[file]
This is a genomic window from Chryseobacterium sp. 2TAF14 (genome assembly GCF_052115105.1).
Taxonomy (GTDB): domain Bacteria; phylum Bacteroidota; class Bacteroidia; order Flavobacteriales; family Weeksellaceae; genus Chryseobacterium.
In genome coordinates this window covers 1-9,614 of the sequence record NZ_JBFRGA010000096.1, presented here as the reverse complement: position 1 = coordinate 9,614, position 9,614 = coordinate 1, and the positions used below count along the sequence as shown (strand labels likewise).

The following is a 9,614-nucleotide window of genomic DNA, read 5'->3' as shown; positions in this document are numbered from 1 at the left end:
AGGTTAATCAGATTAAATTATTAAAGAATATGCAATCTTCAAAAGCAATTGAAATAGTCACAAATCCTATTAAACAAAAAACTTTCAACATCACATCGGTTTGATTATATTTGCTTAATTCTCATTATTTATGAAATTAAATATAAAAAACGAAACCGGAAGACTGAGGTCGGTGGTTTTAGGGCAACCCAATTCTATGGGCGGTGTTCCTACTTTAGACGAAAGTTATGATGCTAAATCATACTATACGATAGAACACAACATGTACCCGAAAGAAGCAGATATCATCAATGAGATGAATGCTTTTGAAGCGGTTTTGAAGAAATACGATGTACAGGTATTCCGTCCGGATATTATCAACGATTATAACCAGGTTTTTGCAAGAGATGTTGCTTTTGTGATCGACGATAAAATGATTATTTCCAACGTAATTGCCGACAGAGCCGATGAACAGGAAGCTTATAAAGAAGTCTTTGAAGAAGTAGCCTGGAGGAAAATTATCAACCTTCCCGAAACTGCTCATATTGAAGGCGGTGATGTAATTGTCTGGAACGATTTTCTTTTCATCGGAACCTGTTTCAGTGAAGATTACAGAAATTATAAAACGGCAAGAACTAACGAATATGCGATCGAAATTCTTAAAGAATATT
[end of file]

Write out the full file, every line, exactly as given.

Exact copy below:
This is a genomic window from Chryseobacterium sp. 2TAF14 (genome assembly GCF_052115105.1).
Taxonomy (GTDB): domain Bacteria; phylum Bacteroidota; class Bacteroidia; order Flavobacteriales; family Weeksellaceae; genus Chryseobacterium.
In genome coordinates this window covers 1-9,614 of the sequence record NZ_JBFRGA010000096.1, presented here as the reverse complement: position 1 = coordinate 9,614, position 9,614 = coordinate 1, and the positions used below count along the sequence as shown (strand labels likewise).

The following is a 9,614-nucleotide window of genomic DNA, read 5'->3' as shown; positions in this document are numbered from 1 at the left end:
AGGTTAATCAGATTAAATTATTAAAGAATATGCAATCTTCAAAAGCAATTGAAATAGTCACAAATCCTATTAAACAAAAAACTTTCAACATCACATCGGTTTGATTATATTTGCTTAATTCTCATTATTTATGAAATTAAATATAAAAAACGAAACCGGAAGACTGAGGTCGGTGGTTTTAGGGCAACCCAATTCTATGGGCGGTGTTCCTACTTTAGACGAAAGTTATGATGCTAAATCATACTATACGATAGAACACAACATGTACCCGAAAGAAGCAGATATCATCAATGAGATGAATGCTTTTGAAGCGGTTTTGAAGAAATACGATGTACAGGTATTCCGTCCGGATATTATCAACGATTATAACCAGGTTTTTGCAAGAGATGTTGCTTTTGTGATCGACGATAAAATGATTATTTCCAACGTAATTGCCGACAGAGCCGATGAACAGGAAGCTTATAAAGAAGTCTTTGAAGAAGTAGCCTGGAGGAAAATTATCAACCTTCCCGAAACTGCTCATATTGAAGGCGGTGATGTAATTGTCTGGAACGATTTTCTTTTCATCGGAACCTGTTTCAGTGAAGATTACAGAAATTATAAAACGGCAAGAACTAACGAATATGCGATCGAAATTCTTAAAGAATATT